By John Hull
Benefits enrollment happens around the same time every year. But even with the same tune being sung, the same instructions being given, and the same procedures being followed, many employees never feel comfortable or familiar with the process. According to the
, when respondents were asked about their understanding of overall policies, deductibles, copayments, and providers in their network, only 24 percent of employees surveyed could say that they understood everything.
This lack of confidence can lead to holes in employees’ coverage. The same Aflac survey revealed that employees’ lack of comprehension is a costly problem. More than half of respondents—55 percent—said
they waste up to $750 per year by making mistakes during open enrollment. The common theme is clear: Employees need more information, more guidance, and more confidence in their benefits decisions.
By Debbie Bolla
A large part of HRO Today
’s mission is to cover, share, and celebrate the incredible work that HR leaders and teams accomplish. One way we do this is through our CHRO of the Year and Talent Acquisition Leader of the Year annual awards programs. In Industry Innovators, see page 36, we take a deep dive into some of the impressive initiatives of our 2017 HR Leaders of Distinction for EMEA. We recently wrapped our HRO Today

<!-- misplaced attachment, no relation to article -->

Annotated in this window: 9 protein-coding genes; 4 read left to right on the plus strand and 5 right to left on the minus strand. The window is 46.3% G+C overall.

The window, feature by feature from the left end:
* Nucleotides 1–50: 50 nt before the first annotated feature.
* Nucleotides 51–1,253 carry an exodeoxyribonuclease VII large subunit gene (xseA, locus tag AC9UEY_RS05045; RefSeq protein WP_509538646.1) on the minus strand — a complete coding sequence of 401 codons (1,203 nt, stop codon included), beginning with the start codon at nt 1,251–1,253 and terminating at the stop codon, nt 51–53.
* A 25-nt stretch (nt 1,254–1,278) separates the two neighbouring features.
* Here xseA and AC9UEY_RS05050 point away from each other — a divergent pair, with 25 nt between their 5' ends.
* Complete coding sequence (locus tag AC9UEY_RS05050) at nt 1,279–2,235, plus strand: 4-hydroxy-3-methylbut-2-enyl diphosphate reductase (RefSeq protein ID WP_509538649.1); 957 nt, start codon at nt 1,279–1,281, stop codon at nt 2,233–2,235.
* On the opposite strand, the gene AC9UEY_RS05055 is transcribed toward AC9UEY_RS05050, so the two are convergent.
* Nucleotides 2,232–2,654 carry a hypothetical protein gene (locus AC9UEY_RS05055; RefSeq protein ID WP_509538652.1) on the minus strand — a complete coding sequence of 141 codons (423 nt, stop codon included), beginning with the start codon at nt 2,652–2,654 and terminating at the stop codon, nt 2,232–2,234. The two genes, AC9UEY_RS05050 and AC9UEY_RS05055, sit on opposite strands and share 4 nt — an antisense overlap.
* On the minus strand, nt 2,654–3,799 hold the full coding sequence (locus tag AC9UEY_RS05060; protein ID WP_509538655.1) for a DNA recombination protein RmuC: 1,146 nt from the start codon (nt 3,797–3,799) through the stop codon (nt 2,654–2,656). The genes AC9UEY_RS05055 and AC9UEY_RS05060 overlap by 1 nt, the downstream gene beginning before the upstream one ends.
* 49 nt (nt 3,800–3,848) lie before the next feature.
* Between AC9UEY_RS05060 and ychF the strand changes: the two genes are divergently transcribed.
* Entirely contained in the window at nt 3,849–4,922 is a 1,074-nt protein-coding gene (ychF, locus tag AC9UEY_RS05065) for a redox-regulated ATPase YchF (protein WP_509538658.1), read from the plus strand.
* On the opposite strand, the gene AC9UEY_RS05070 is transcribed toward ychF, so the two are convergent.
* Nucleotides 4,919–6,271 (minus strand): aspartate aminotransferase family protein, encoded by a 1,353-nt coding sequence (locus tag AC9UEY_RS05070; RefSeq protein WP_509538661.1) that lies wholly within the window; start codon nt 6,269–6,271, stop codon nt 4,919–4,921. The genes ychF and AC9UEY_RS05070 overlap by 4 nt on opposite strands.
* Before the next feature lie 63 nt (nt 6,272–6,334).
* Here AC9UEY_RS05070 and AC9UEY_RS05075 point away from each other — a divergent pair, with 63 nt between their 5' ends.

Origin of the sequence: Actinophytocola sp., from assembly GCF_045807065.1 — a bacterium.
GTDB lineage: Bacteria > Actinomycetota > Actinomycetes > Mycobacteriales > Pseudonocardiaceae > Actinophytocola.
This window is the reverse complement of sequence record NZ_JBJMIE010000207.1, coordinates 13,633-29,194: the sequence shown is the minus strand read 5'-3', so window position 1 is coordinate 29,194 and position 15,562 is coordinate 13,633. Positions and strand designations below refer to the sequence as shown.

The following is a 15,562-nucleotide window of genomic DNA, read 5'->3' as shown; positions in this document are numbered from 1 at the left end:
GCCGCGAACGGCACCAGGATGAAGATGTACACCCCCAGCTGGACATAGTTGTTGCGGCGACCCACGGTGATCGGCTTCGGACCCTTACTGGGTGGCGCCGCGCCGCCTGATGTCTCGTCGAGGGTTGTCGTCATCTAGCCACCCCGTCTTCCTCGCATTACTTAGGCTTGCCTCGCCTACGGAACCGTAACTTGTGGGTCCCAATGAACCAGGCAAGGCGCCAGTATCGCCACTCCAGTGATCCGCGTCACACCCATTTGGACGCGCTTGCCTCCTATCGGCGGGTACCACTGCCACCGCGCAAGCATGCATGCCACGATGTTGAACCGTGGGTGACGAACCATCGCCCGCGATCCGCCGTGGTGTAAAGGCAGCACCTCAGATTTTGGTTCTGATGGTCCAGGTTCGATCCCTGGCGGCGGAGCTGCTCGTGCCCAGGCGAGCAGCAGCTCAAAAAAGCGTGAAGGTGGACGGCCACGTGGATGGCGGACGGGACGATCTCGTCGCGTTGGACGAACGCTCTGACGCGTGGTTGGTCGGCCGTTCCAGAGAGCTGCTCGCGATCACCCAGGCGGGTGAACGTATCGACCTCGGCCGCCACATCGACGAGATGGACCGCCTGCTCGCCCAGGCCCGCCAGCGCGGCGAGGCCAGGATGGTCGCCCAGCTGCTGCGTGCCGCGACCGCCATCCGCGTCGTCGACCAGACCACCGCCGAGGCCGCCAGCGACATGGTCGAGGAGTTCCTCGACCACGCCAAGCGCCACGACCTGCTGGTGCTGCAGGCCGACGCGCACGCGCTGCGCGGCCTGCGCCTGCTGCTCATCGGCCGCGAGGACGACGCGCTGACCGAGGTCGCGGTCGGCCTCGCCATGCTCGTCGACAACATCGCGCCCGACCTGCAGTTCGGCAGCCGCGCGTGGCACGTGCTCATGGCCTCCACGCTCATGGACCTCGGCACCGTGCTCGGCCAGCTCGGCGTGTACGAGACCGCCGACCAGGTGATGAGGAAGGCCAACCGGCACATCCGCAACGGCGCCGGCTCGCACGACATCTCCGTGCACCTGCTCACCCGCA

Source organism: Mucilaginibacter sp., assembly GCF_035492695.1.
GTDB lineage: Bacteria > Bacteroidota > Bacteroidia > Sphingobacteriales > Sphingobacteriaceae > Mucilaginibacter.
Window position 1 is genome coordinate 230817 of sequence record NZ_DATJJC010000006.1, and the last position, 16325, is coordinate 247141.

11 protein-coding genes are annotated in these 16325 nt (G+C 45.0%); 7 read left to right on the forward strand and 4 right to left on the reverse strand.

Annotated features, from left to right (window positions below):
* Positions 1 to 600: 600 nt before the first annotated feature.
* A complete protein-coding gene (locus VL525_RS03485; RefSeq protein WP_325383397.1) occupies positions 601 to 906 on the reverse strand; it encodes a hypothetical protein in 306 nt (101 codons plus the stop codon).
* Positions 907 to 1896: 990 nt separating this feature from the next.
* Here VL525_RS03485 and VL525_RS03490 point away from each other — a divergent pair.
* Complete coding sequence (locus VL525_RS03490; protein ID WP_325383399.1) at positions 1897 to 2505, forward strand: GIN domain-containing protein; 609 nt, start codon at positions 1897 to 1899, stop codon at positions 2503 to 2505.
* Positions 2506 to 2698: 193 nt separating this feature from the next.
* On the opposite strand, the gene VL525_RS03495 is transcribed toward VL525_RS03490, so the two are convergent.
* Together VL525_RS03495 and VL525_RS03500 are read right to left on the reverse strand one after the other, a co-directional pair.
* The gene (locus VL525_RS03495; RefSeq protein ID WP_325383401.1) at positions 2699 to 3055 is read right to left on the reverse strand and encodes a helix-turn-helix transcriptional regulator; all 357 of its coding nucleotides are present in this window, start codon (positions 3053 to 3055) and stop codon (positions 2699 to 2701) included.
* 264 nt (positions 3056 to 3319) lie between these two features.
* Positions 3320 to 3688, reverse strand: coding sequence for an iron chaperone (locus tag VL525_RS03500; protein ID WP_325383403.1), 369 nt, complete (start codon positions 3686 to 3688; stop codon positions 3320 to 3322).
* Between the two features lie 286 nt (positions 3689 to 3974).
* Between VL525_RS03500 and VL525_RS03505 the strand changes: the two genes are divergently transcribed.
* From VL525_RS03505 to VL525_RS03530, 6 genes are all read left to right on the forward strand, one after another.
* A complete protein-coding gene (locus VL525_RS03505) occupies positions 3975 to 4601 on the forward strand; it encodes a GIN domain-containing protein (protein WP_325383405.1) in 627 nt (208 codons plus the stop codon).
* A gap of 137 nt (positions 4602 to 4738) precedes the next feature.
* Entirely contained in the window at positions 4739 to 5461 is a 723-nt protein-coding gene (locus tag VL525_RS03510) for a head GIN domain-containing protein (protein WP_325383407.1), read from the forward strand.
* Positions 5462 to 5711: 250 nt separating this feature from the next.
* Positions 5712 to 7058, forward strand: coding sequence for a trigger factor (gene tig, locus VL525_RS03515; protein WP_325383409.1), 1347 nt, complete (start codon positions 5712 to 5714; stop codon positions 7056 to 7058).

Forum in Dublin where we announced the 2017 CHRO of the Year EMEA award winners. Each of these leaders is transforming not only the world of HR, but are also making a great impact on their employees, their communities, and their organizations.
Winner: Sustainable Workforce
Suresh Anubolu, CHRO for GVK Biosciences, implemented a new talent management process that allows associates to grow and develop must-have skills. Anubolu also developed a sought-after culture through a strategic recognition and communications program.
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Corporate scandal continues to cost companies
By The Editors
The impact of corporate reputation on employer brand is more significant than ever before and directly affects the cost of hiring, finds the 2017 Cost of a Bad Reputation
study from HRO Today
and Cielo. This year’s results show that with the U.S. unemployment rate continuing to drop and the economy projected
to expand moderately at 2.2 percent into 2018, organizations have to be more aware than ever of the impact of a bad reputation on their employer brand.
According to findings from this year’s study, 61 percent of currently employed respondents were willing to leave their current employer to work with a company with a bad reputation, about the same as the prior year. Males remain much more likely than females to take the job, at 69 percent versus 52 percent, respectively.
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